Artist Spotlight, Pro Tips

‘Action Movie Dad’ Daniel Hashimoto on Bringing Imagination to Life

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Most new parents would happily admit to indulging in an excess of photo and video documentation of their kids. (Most pet owners too, for that matter.) But few have taken this compulsive pastime and turned it into a fantastical excursion — or a career. That’s precisely what Daniel Hashimoto did, however, in creating the phenomenon that is Action Movie Kid. A former DreamWorks animator, Hashimoto (or Hashi, as he prefers) originally started combining his knowledge of VFX with his videos of his son, James, as a fun side project and a way to bond with his family.

The resulting whimsical clips captured the imagination of more than just James, though, gaining Hashi millions of views and hundreds of thousands of YouTube subscribers. Fast-forward a few years, and Hashi has a book deal, a movie deal, a second YouTube channel, and a second child — daughter Sophia, who is now also having onscreen adventures. He was able to leave his full-time studio job and make Action Movie Kid his prime focus. We caught up with Hashi to talk about the wild ride, tips on working with kids, and how Pond5 plays an invaluable role in his work.
 

 

Childhood Revisited

For Hashi, the success of Action Movie Kid is a childhood dream come true, only made better by the fact that he’s helping his own kids live out their dreams in the process. “The Action Movie Kid videos are basically taking what I used to do when I was a kid and running with it,” he explains. “I started in visual effects, special effects, and goofy movie-making when I was 8, maybe. I’ve specialized in visual effects since then. And one of the hardest things starting out in the visual-effects realm was acquiring footage that I couldn’t do myself because I was in junior high or high school — my first version of these videos.”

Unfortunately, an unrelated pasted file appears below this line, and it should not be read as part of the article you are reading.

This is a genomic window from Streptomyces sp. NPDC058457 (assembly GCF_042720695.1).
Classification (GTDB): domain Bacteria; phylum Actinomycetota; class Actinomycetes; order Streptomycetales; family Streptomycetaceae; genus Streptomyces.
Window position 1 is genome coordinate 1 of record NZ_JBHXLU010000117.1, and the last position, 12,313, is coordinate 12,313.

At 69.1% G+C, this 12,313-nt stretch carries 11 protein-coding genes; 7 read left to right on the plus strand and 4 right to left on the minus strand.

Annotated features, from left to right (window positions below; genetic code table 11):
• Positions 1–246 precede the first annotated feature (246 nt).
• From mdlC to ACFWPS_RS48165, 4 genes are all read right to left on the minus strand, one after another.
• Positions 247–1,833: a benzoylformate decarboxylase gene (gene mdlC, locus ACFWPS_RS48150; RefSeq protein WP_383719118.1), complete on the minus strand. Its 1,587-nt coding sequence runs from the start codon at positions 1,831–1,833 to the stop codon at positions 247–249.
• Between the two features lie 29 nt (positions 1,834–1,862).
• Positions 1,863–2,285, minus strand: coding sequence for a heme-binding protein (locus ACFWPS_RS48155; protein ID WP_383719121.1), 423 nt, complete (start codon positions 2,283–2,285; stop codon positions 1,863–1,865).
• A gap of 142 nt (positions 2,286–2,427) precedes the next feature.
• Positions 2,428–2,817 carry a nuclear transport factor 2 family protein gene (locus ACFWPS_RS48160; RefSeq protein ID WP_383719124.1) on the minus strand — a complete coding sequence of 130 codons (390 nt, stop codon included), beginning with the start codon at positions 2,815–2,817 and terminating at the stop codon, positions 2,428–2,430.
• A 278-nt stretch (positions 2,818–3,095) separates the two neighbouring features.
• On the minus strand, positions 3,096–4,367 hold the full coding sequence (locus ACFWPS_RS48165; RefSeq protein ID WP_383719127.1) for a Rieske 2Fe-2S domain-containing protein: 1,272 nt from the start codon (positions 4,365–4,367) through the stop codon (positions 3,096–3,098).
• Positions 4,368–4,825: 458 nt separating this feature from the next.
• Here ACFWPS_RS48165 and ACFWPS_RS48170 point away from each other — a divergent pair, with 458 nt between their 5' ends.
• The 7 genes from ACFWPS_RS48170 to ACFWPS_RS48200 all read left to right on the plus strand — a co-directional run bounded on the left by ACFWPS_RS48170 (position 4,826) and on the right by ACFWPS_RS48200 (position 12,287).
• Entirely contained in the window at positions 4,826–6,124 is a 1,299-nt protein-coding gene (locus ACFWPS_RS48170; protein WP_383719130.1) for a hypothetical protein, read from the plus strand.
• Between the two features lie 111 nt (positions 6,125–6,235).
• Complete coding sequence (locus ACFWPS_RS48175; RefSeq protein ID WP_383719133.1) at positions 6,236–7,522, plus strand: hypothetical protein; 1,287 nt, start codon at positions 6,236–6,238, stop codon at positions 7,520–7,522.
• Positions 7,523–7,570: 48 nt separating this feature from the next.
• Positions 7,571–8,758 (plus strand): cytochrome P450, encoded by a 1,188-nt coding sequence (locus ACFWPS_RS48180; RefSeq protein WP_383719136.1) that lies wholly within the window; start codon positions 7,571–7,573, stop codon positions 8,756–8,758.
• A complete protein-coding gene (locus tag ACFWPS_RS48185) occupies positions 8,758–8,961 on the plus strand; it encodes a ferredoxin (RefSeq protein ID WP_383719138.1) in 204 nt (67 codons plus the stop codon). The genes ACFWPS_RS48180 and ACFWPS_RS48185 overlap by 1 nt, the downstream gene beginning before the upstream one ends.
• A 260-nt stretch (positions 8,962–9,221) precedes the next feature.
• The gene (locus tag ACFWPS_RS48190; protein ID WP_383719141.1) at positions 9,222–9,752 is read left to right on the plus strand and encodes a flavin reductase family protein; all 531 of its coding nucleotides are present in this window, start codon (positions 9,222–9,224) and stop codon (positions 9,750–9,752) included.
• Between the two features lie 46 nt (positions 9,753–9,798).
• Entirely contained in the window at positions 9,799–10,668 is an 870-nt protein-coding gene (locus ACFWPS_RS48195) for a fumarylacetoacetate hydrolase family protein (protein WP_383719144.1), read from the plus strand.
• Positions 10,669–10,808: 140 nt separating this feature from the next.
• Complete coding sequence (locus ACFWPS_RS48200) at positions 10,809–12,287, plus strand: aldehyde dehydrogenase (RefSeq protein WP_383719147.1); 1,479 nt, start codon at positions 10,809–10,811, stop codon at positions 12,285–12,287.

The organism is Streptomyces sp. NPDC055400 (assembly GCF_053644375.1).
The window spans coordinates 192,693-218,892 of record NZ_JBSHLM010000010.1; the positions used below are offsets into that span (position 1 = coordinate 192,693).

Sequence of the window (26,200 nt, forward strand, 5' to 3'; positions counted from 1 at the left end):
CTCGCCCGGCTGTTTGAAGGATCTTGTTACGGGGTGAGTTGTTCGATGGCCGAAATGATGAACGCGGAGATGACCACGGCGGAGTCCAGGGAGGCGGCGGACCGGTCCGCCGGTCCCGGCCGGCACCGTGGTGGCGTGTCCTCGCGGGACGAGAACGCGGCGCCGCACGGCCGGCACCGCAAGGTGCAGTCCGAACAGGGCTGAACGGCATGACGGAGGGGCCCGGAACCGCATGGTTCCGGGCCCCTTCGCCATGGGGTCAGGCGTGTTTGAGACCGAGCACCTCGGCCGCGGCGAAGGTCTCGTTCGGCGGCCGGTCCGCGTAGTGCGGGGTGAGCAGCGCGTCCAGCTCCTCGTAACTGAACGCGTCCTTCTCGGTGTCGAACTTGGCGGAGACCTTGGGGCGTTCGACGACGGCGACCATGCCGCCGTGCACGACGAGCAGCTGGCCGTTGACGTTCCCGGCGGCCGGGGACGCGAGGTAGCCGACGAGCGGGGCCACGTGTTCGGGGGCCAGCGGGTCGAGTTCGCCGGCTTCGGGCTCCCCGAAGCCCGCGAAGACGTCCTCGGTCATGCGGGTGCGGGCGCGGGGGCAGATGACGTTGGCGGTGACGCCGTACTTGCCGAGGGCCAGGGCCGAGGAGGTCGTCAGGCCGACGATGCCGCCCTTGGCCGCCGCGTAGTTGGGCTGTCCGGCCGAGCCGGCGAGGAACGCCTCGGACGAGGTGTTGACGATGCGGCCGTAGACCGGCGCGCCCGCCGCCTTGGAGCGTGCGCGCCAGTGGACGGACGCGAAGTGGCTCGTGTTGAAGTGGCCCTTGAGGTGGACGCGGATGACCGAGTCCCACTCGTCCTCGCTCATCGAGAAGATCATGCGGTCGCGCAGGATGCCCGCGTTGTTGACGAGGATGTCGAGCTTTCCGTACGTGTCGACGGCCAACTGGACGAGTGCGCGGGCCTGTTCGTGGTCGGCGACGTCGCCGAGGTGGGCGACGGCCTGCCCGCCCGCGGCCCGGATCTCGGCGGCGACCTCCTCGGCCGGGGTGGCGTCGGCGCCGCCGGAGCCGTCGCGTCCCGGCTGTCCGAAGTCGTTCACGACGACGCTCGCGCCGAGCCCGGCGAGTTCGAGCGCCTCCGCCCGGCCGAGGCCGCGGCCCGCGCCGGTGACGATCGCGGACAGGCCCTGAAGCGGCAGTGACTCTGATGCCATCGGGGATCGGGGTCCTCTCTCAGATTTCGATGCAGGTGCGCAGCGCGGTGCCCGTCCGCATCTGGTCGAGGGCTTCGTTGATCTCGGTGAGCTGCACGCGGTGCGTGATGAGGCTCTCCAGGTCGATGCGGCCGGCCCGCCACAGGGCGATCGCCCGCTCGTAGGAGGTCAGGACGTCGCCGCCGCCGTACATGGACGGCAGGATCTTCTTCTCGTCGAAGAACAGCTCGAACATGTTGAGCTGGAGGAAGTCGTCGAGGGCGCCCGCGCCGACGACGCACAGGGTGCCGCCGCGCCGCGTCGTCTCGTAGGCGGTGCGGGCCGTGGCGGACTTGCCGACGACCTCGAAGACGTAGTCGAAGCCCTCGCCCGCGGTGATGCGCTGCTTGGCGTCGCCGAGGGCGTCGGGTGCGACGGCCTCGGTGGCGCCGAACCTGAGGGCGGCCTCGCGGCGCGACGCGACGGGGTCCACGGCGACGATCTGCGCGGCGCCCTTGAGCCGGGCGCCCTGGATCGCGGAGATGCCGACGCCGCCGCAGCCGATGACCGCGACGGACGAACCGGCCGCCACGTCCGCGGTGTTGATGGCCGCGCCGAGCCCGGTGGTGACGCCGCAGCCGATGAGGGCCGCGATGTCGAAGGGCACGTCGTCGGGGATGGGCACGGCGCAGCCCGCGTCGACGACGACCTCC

Given the time-consuming nature of building effects and scenes from the ground up, discovering Pond5 was like magic for the man now also known as Action Movie Dad. “If something like this had existed then, I can’t imagine the videos I would have been able to make,” he reflects. “I used to create everything, as much as I could, from scratch. Having this big library available now, I’m happy to tackle bigger projects and more ambitious visual effects, because I’m sure that I can find a lot of little bits that would be too much work in and of themselves as a completed element.”
 

 

The Magic of Pre-Keyed Media

It also helped him realize how much easier it is to do things without huge resources as a modern media-maker. “Obviously there’s a lot more content out there, but one of the cooler things is that productions are scaling down to smaller and smaller operations,” says Hashi. “There are some things that were popular in media because they took a team to do or because you had a lot of people working on them. Now there are a lot of creators doing very small things like Action Movie Kid, which was just me working on my laptop after I filmed something with James. It’s really great to know that there’s a community of people who create things like explosions that are pre-keyed or fun smoke trails — or when I need a burst of dust or something like that, that would take me hours or a day to set up and film — there are people out there who do have that and like to shoot that on the wonderful cameras that exist now.”

“I specifically started using Pond5 because I was now more responsible for creating the content myself,” explains Hashi. “I was working at DreamWorks Animation beforehand, and whenever there was something that needed to be created, we would look outside to external resources for reference and for inspiration, including Pond5. I worked on Kung Fu Panda 3, where they had the stylized sequences, where it’s being drawn by a paintbrush and ink. To see what that looked like, we looked at a bunch of different resources to see what different paintbrushes looked like, what ink and water looked like. Pond5 was something that we turned to to collect reference for those kinds of things.”
 

 

Keeping Up with the Kids

Of course, with all the benefits of modern tools, there are challenges too. “It really is quite difficult to keep up with how quickly the technology is advancing,” admits Hashi. “I feel like, generationally, there are waves of kids who can probably do what I do now. I feel like I worked really hard to get where I am. But it also combines with experience. I’ve worked on this stuff for about 20 years, and the old tricks are still the best tricks for a lot of these things.”